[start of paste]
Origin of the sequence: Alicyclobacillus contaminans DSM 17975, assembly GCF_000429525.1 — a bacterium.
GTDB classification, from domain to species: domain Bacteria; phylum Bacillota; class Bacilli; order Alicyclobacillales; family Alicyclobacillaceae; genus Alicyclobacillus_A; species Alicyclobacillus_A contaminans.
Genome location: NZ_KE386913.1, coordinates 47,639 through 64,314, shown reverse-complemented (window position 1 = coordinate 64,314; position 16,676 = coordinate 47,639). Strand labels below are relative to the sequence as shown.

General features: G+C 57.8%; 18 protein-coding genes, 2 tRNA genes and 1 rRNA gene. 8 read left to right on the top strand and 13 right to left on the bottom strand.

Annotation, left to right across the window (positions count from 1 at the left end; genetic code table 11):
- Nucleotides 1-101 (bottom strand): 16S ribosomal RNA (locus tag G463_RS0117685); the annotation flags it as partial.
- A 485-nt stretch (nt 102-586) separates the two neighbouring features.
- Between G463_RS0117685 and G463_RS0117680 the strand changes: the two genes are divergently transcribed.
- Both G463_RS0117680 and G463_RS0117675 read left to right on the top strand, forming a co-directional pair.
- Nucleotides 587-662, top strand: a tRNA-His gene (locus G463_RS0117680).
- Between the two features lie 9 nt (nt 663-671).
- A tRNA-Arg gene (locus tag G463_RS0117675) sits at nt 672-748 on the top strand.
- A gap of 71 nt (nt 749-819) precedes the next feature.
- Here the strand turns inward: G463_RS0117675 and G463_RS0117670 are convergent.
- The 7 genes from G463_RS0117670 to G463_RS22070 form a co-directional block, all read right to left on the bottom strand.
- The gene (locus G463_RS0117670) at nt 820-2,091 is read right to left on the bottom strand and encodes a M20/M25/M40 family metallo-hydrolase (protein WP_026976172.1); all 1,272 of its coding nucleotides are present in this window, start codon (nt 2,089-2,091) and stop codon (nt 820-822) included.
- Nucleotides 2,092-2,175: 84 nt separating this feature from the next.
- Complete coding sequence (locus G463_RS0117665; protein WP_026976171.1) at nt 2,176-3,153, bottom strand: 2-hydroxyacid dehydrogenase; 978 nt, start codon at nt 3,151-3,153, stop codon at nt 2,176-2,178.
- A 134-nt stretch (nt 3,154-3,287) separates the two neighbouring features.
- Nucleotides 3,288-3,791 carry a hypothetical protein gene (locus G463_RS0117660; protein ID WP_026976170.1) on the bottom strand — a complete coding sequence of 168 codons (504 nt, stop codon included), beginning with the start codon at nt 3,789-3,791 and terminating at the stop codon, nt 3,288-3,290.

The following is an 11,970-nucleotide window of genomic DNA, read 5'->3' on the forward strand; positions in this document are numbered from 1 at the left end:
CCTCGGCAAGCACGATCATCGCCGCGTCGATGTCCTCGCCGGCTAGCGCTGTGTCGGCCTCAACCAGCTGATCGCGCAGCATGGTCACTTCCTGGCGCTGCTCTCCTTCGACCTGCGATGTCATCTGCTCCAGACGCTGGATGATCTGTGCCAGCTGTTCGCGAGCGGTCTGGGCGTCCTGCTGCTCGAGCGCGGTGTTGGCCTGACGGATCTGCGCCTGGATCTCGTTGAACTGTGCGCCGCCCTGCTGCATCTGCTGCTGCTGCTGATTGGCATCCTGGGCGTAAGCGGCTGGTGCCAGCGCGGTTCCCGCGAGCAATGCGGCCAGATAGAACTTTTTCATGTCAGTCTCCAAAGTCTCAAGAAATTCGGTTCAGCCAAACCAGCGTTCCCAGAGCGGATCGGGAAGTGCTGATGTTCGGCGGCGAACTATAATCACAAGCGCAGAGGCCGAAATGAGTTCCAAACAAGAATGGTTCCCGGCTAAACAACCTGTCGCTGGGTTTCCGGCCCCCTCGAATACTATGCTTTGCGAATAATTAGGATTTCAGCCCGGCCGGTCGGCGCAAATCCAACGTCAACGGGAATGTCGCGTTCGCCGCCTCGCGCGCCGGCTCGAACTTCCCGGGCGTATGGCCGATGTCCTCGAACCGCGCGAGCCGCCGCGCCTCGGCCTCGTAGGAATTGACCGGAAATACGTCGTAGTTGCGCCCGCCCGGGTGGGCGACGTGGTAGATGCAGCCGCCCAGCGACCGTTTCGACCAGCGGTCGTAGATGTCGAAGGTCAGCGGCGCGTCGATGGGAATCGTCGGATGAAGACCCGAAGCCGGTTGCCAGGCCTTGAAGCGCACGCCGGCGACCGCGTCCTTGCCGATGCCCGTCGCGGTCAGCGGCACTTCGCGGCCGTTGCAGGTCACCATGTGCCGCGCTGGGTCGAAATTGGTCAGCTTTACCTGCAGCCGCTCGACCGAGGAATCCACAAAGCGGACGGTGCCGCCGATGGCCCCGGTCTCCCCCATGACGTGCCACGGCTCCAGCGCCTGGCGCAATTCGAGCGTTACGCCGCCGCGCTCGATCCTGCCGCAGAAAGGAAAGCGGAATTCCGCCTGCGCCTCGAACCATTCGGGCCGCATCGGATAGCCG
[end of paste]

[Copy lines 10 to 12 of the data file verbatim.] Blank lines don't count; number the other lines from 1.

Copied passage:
- Nucleotides 587-662, top strand: a tRNA-His gene (locus G463_RS0117680).
- Between the two features lie 9 nt (nt 663-671).
- A tRNA-Arg gene (locus tag G463_RS0117675) sits at nt 672-748 on the top strand.